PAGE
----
“As stated in paragraph 75 of my last report, payment of these bounties was sanctioned on the basis that exporters would receive the amount shown to have been paid in duty on certain products exported to the United Kingdom on or after 15th November, 1932, subject to the proviso that the amount to be refunded on exports of such commodities as were already liable to duty prior to 15th November, 1932, would be limited to the additional duty payable after that date.
The charge under this heading includes a sum of £92 1s. 6d. in respect of a subsidy of 6d. per ton which was paid, in addition to bounty, on all macadam and gravel exported from Saorstát quarries on or after the 31st July, 1933.
Trial Consignments, etc.
The Charge under this heading includes £25 12s. 9d. for a quantity of seed potatoes sent abroad, free of cost, for experimental sowing.
The receipts include £153 18s. 7d., remitted in January, 1934, in respect of a consignment of 500 cases of eggs shipped to Barcelona in June, 1933. A further sum of £28 0s. 6d., which had been deposited with the Spanish Custom authorities, was brought to credit in the year 1934-35. Expenditure in connection with the consignment, which was charged partly against the Emergency Fund Grant-in-Aid of last year, amounted to £579 10s. 10d., and it would appear that a proportion of the loss was due to the fact that it was found necessary to keep the eggs in cold storage until December, 1933.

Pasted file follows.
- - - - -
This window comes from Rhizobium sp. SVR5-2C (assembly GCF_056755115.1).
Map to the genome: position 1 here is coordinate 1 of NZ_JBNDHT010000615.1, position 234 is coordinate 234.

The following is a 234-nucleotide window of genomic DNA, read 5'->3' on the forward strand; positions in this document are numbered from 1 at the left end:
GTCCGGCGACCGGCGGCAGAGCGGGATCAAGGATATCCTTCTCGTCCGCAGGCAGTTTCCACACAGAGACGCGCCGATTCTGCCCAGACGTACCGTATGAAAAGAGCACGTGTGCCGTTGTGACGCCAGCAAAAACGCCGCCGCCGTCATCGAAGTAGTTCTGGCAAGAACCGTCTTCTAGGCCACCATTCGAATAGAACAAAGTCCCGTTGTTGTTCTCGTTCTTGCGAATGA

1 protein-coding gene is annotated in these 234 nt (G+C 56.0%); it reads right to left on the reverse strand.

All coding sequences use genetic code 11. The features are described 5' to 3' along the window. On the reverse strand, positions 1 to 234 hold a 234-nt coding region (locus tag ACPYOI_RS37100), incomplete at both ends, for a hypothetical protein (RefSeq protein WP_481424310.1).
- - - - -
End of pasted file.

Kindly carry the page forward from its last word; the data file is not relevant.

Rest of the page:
I have inquired into certain cases in which claims under policies of insurance against loss or damage to consignments in transit remain outstanding.
The total of the receipts realised in the year ended 31st March, 1934, was £6,123 1s. 4d. Of this sum £3,824 2s. 11d. was accounted for under the Emergency Fund and £2,298 18s. 5d. under the Export Bounties and Subsidies Vote.”
I left these two paragraphs over because it might have been necessary to call the Accounting Officers from the Department of Industry and Commerce and possibly External Affairs, but if the Committee feels that there is no necessity to summon these men we can let it pass. To-morrow we will take the Post Office and the Army.
The Committee adjourned until 11 o’clock on 6th June.